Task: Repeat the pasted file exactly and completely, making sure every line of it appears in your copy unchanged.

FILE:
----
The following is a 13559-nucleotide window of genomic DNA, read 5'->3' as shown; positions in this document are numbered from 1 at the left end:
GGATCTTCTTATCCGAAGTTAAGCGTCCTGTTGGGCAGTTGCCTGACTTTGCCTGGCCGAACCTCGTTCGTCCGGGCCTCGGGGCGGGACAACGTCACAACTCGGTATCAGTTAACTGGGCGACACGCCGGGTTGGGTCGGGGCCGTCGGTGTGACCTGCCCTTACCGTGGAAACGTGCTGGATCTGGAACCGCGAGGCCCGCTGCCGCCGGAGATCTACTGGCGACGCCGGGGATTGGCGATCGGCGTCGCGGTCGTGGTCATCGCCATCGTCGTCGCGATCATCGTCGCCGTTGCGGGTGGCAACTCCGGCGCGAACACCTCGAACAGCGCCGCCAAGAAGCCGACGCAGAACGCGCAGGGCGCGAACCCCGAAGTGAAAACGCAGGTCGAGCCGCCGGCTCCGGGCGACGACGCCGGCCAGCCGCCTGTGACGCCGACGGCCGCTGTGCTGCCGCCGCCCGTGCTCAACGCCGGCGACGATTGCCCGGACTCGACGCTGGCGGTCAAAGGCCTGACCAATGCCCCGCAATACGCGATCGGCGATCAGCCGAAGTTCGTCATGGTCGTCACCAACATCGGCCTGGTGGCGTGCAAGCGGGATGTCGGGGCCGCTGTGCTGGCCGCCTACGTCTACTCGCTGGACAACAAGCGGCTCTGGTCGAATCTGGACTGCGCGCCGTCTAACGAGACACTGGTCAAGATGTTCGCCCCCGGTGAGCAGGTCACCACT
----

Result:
The following is a 13559-nucleotide window of genomic DNA, read 5'->3' as shown; positions in this document are numbered from 1 at the left end:
GGATCTTCTTATCCGAAGTTAAGCGTCCTGTTGGGCAGTTGCCTGACTTTGCCTGGCCGAACCTCGTTCGTCCGGGCCTCGGGGCGGGACAACGTCACAACTCGGTATCAGTTAACTGGGCGACACGCCGGGTTGGGTCGGGGCCGTCGGTGTGACCTGCCCTTACCGTGGAAACGTGCTGGATCTGGAACCGCGAGGCCCGCTGCCGCCGGAGATCTACTGGCGACGCCGGGGATTGGCGATCGGCGTCGCGGTCGTGGTCATCGCCATCGTCGTCGCGATCATCGTCGCCGTTGCGGGTGGCAACTCCGGCGCGAACACCTCGAACAGCGCCGCCAAGAAGCCGACGCAGAACGCGCAGGGCGCGAACCCCGAAGTGAAAACGCAGGTCGAGCCGCCGGCTCCGGGCGACGACGCCGGCCAGCCGCCTGTGACGCCGACGGCCGCTGTGCTGCCGCCGCCCGTGCTCAACGCCGGCGACGATTGCCCGGACTCGACGCTGGCGGTCAAAGGCCTGACCAATGCCCCGCAATACGCGATCGGCGATCAGCCGAAGTTCGTCATGGTCGTCACCAACATCGGCCTGGTGGCGTGCAAGCGGGATGTCGGGGCCGCTGTGCTGGCCGCCTACGTCTACTCGCTGGACAACAAGCGGCTCTGGTCGAATCTGGACTGCGCGCCGTCTAACGAGACACTGGTCAAGATGTTCGCCCCCGGTGAGCAGGTCACCACT